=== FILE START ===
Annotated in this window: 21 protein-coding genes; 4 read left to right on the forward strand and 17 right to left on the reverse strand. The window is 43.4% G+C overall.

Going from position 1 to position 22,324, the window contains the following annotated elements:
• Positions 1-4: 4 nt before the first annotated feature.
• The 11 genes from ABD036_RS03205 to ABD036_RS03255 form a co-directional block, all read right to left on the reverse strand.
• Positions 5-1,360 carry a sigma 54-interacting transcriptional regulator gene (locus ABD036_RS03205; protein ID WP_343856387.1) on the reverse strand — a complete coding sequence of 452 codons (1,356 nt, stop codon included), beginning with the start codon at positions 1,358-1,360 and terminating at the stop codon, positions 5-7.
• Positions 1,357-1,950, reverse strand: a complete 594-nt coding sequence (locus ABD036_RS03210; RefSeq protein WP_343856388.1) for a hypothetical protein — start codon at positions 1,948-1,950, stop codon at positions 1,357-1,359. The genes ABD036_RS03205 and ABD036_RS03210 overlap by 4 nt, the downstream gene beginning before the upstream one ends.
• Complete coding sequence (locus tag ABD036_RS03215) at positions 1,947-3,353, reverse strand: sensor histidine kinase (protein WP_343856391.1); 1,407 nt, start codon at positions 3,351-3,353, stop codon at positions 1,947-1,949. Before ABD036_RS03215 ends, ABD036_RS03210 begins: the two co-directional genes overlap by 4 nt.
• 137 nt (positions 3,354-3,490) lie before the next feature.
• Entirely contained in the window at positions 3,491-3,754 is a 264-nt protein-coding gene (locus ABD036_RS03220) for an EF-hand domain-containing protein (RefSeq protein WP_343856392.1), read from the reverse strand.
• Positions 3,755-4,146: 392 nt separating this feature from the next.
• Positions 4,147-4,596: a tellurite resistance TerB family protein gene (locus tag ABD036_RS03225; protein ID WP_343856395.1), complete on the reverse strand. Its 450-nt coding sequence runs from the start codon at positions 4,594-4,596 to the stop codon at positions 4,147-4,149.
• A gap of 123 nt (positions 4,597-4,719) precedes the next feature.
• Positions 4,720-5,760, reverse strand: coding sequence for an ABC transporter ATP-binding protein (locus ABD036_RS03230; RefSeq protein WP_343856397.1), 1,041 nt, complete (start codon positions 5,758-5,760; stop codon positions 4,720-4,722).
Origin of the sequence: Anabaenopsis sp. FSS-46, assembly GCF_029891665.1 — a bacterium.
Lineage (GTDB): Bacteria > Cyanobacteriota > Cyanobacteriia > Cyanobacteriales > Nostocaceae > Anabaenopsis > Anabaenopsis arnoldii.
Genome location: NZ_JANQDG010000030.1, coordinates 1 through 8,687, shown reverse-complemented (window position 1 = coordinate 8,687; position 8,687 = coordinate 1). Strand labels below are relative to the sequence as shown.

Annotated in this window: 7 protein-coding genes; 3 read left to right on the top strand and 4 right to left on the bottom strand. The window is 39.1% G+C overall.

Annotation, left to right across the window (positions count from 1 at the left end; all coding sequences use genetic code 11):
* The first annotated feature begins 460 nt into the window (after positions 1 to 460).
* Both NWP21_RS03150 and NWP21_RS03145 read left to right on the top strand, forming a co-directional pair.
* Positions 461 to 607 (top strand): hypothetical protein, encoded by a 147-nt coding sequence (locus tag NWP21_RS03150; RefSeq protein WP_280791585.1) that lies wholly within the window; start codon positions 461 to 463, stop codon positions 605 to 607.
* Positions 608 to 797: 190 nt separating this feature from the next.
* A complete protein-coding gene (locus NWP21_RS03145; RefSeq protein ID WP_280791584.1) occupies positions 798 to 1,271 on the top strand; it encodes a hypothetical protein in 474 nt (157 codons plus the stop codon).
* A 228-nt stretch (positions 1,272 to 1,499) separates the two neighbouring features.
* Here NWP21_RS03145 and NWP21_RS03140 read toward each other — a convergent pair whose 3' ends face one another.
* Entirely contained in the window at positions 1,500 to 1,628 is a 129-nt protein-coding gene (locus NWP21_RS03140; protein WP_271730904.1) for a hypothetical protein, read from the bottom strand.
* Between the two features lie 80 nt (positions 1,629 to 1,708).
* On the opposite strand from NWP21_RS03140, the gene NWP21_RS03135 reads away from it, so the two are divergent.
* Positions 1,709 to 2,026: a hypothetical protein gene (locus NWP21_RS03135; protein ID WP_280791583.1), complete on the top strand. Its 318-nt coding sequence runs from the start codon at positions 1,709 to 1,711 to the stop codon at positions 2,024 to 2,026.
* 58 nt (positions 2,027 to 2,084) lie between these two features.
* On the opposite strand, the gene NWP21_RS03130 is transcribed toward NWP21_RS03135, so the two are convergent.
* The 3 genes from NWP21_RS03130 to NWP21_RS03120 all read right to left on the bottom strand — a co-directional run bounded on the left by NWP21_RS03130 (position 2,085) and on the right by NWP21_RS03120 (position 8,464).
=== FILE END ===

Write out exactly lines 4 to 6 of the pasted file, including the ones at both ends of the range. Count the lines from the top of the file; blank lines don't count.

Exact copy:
• The 11 genes from ABD036_RS03205 to ABD036_RS03255 form a co-directional block, all read right to left on the reverse strand.
• Positions 5-1,360 carry a sigma 54-interacting transcriptional regulator gene (locus ABD036_RS03205; protein ID WP_343856387.1) on the reverse strand — a complete coding sequence of 452 codons (1,356 nt, stop codon included), beginning with the start codon at positions 1,358-1,360 and terminating at the stop codon, positions 5-7.
• Positions 1,357-1,950, reverse strand: a complete 594-nt coding sequence (locus ABD036_RS03210; RefSeq protein WP_343856388.1) for a hypothetical protein — start codon at positions 1,948-1,950, stop codon at positions 1,357-1,359. The genes ABD036_RS03205 and ABD036_RS03210 overlap by 4 nt, the downstream gene beginning before the upstream one ends.